Jumat, 02 April 2010
Biochar Carbon Sequestration – A Manipulation of the Carbon Cycle by Dr Christoph Steiner
Carbon dioxide (CO2) is removed from the atmosphere through photosynthesis and stored in organic matter. When plants grow they utilize sunlight, carbon dioxide (CO2) and water (H2O)to synthesize organic matter and release oxygen (O2). This accumulated organic matter is returned to the atmosphere by decomposition of dead plant tissue or disturbances, such as fire, in which large amounts of organic matter are oxidized and rapidly transferred into CO2.
Reduced decomposition is an advantage of carbonized organic matter (charcoal, biochar). Thus, biochar formation has important implications for the global carbon cycle. In natural and agroecosystems residual charcoal is produced by incomplete burning. As the soil carbon pool declines due to cultivation, the more resistant biochar fraction increases as a portion of the total carbon pool and may constitute up to 35% of the total soil organic carbon (SOC). The half-life of biochar was estimated to be 1400 years, and thus a permanent form of carbon sequestration.
Biochar can be produced by thermo-chemical conversion of biomass.
Burning biomass in the absence of oxygen produces biochar and products of incomplete combustion (PIC). The PIC include burnable gases such as H2 and CH4. These gases can be used to fuel the conversion of biomass into biochar and/or renewable energy generation. Larger molecules can be condensed into bio-oil and also used as a renewable fuel. The resulting biochar consists of mainly carbon and is characterized by a very high recalcitrance against decomposition. Thus biochar decelerates
(manipulates) the second part of the carbon cycle (decay, mineralization) and its non-fuel use would establish a carbon sink. Lenton and Vaughan (2009) rated biochar as the best geo-engineering option to reduce CO2 levels.
It is predicted that 109 hectares of natural ecosystems would be converted to agriculture by 2050. This would cause a further massive loss of ecosystem function and species extinction. Reducing these impacts and at the same time doubling and sustaining food production, and mitigating climate change and adapting to a changing climate probably represents the greatest challenge facing humankind.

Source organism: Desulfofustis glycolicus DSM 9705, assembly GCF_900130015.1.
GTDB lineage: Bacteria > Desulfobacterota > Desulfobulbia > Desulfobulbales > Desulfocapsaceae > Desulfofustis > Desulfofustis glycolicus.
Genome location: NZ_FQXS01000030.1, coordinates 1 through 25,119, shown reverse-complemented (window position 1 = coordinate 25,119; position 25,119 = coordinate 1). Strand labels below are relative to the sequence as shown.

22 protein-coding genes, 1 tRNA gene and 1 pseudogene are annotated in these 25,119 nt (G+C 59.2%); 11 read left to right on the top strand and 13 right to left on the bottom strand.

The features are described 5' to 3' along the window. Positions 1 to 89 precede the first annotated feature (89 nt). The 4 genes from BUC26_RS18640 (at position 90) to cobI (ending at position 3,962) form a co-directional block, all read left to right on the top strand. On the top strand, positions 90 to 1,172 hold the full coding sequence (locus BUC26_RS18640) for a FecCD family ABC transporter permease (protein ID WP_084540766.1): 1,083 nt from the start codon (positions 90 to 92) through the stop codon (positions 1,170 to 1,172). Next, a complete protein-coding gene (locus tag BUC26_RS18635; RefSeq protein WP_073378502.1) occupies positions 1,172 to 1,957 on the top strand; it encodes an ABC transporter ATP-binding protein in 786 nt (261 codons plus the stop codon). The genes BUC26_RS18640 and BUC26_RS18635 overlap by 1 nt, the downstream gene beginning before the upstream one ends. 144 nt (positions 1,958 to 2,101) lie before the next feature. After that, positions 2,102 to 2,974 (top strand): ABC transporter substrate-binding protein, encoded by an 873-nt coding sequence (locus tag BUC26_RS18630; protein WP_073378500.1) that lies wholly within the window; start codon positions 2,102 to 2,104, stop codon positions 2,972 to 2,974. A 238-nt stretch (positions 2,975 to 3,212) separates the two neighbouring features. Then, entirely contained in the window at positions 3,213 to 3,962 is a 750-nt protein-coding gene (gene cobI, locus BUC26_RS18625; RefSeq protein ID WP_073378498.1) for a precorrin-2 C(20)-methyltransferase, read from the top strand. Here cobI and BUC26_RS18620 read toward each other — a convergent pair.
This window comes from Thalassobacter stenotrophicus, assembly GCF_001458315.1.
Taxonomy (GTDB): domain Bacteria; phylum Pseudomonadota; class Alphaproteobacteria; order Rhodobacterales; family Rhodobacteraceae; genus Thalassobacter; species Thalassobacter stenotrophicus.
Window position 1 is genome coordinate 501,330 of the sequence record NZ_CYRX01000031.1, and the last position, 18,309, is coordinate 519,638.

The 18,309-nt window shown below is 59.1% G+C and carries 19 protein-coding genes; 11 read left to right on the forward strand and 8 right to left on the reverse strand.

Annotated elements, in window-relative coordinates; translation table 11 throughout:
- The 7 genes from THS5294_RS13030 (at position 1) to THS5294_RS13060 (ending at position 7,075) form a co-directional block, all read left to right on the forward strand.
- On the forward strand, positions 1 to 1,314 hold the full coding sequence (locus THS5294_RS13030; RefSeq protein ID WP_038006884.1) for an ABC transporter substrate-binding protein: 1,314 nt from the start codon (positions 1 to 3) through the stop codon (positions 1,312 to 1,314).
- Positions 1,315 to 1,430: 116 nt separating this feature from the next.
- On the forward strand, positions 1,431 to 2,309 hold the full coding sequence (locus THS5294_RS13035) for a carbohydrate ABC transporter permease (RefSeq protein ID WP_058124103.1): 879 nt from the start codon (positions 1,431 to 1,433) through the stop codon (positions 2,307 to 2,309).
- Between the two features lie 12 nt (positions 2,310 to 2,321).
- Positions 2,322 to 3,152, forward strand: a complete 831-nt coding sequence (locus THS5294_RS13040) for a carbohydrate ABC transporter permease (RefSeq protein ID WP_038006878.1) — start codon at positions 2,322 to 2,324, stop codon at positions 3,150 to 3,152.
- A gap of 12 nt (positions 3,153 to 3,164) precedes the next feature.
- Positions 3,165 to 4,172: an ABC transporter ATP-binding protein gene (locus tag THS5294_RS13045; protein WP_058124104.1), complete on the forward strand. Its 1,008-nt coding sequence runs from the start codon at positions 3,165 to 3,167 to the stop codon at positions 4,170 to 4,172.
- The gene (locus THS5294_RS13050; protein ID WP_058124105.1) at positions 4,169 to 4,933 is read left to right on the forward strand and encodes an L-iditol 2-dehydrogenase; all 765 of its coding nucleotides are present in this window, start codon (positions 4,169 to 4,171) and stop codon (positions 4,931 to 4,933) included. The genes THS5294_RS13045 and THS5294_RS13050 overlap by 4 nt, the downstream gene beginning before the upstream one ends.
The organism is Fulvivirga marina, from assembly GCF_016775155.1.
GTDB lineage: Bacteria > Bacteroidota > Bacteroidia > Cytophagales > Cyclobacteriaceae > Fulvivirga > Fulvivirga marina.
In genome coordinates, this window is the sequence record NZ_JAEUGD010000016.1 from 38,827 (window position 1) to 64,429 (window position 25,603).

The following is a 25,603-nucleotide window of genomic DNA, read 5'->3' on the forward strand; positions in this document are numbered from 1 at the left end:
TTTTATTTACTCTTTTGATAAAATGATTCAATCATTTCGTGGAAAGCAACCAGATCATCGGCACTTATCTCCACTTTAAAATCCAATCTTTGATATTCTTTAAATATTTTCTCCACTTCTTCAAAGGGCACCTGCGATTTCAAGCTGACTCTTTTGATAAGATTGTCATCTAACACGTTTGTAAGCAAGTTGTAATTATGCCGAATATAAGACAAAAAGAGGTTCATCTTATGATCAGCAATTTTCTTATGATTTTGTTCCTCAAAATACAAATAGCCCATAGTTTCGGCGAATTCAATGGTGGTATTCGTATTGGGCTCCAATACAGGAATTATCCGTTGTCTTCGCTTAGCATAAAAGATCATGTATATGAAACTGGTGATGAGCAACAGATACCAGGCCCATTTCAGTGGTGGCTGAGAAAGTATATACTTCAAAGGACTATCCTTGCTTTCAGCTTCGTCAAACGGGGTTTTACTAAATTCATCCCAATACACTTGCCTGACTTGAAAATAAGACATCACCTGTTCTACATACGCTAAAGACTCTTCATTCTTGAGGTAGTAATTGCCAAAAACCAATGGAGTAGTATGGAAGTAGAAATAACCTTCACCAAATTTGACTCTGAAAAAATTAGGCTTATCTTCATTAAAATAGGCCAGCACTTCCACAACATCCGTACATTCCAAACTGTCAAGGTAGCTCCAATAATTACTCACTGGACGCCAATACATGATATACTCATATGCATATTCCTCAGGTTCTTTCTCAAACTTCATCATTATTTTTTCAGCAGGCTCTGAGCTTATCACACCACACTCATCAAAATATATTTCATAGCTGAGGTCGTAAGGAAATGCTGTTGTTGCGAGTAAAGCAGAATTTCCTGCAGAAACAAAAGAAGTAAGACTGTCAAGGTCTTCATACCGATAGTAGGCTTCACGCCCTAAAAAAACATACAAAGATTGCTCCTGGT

There is hope that biochar carbon sequestration could sequester significant amounts of carbon while simultaneously increasing the resilience of agricultural systems to environmental influences. Throughout the world intensive agricultural land use often has resulted in soil physical and chemical degradation, and higher losses than input rates of nutrients and organic materials. In contrast, the intentional and unintentional deposition of nutrient-rich materials within human habitation sites and field areas has in many cases produced conditions of heightened fertility status. An anthropogenically-enriched dark soil found throughout the lowland portion of the Amazon Basin and termed Terra Preta de Índio is one such example. Its fertility is the secondary result of the transport of natural and produced foods, building materials, and fuel to prehistoric dwelling places.
These materials and their byproducts were then transformed and differentially distributed within the zone of habitation and associated garden areas. This is in contrast to today’s urban wastes which are deposited as contaminated toxic material far away from settlements or agricultural fields.
Sustainable agricultural practices will need to reverse soil degradation without an increase in greenhouse gas emissions, despite the challenge to double food production until 2050. This will require a material flow management involving both nutrients and carbon. This presentation will summarize the present knowledge, historical use and global prospects of biochar carbon sequestration.